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Williams ’12 delivers environmental studies keynote address

April 14, 2023

Alex Washburn
LET’S TAKE THIS OUTSIDE: To kick off the 50 year anniversary of environmental studies, environmental activist Teona Williams ’12 discusses her environmental justice career and the intersectionality of environmental issues.

Last night, Teona Williams ’12, environmental activist and current presidential postdoctoral fellow in the geography department at Rutgers University, gave the keynote address to commemorate 50 years of Environmental Studies (ES) at the College.

An environmental studies-history coordinate major and Africana studies minor, Williams returned to Bowdoin in Kresge Auditorium to speak about her interdisciplinary approach to her work and teaching at the intersection of environmental and racial justice.

Her talk, entitled “‘We’re Gonna Be Okay Now:’ Lessons Learned from a Bowdoin Environmental Studies Alumna,” charted her path to radical environmental activism and scholarship, the early inspiration for which arose in her courses at Bowdoin.

Born and raised in southeastern Washington D.C., a predominantly-Black and low-income neighborhood bordering the Anacostia River, Williams became aware of the intersecting struggles for environmental and racial justice at an early age.

“I found myself growing up in a community where the nearest park took two buses to get to, the nearest full-line grocery store was a 60-minute bus ride away and where the air smelled of sewage due to the neighboring wastewater facilities that dotted my neighborhood,” Williams said.

Williams described that it wasn’t until her arrival at Bowdoin that she realized how studying the environment can be applied to affect social change.

“In my first environmental studies intro course, I learned about climate change for the first time, and I immediately thought about the impact it would have on my community back in Southeast, [Washington, D.C.],” Williams said. “Through the environmental humanities here, I saw the roots of the environmental justice movement as a coalition of everyday people from communities just like mine.”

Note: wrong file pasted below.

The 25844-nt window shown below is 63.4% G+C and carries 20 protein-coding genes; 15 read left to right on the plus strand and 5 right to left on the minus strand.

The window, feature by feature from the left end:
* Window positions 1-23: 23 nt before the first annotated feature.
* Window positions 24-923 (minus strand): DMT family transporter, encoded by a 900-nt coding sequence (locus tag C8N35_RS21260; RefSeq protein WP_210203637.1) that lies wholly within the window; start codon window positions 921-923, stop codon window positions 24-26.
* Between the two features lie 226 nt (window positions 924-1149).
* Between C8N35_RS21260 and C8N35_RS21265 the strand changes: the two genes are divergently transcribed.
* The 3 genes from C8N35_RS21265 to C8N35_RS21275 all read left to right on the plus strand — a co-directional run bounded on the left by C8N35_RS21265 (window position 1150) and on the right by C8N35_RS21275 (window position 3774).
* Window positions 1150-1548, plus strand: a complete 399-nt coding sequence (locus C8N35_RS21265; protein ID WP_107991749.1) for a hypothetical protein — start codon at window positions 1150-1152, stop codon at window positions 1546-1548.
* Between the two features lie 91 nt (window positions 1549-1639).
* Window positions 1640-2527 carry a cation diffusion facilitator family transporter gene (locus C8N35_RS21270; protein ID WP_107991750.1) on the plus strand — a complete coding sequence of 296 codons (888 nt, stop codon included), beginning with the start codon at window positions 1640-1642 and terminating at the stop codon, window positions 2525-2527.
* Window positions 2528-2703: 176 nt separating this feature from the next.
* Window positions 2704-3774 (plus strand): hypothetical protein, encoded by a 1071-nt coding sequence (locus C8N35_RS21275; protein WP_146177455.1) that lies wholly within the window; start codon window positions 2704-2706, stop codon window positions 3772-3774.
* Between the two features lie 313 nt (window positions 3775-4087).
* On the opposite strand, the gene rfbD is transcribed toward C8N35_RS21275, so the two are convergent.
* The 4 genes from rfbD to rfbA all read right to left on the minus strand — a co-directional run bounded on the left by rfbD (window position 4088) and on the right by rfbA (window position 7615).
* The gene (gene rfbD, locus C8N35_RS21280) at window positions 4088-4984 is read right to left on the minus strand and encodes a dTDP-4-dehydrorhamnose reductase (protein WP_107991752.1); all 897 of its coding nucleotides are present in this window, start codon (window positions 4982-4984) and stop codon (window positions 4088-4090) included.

This conceptualization of environmental justice as a Black-led, community-driven effort was solidified in one of her early research experiences.

As a Mellon Mays Fellow, Williams spent the summer of 2010 at the University of Chicago, where she conducted research on national parks. However, most of her learning occurred outside of the classroom.

“I witnessed neighborhoods surrounded by waste plants, but I also witnessed Southside residents fighting for equitable revitalization.… I saw a community and struggle not unlike my neighborhood in Southeast, [Washington, D.C.],” Williams said.

Seeing environmental justice as community-centric has inspired Williams’ research over the past several years, which focuses on Black feminist environmental activism.

Williams spoke about one of the most formative experiences in her research: her own on-the-ground activism in Flint, Mich., while studying for her master’s in environmental justice at the University of Michigan at Ann Arbor.

While going door-to-door to conduct research on the impacts of the water crisis in Flint neighborhoods, Williams realized that her studies had to be coupled with grassroots organizing.

“The data meant nothing if at the end of the day, scholars like myself went home and drank the tap water when my comrades in Flint could not. People are not data, they are people. I knew that I needed to pivot to make sure those politics were front and center,” Williams said. “I ended up pivoting my labors to partner alongside ‘Communities First,’ a very small nonprofit working on housing and food insecurity [in Flint].”

In 2021, Williams found herself in the middle of another environmental crisis in Jackson, Miss., when winter storms left residents without water for weeks.

Williams was inspired by the actions of her community members who organized mutual aid projects to provide relief to those experiencing the worst of the storm.

“Black feminists in Jackson quickly rallied to ensure the survival of their communities,” she said. “They knew that no one was coming for us but us, and it was through these mutual aid projects that I learned about how black feminism is its own form of weatherization.”

Williams ended her talk by prompting audience members to consider the legacy they want to leave and the change they want to inspire in the next 50 years of environmental studies at Bowdoin.

“I ask myself these same questions,” she said. “How do I, a Black woman, first-generation college student, reconcile my deep commitment to environmental studies with the very communities I’m also accountable to? How do I claim ES as my home but make it my radical home?”

Katie Kurtz ’24, an environmental studies-Italian coordinate major, attended the talk and was inspired by the intersectionality of Williams’ work.

“[Williams] eloquently put the transition that the environmental studies field needs to consider as we move into the next 50 years,” Kurtz said. “[Williams is] expanding our definition of [the] environment beyond just something that’s green and growing.”


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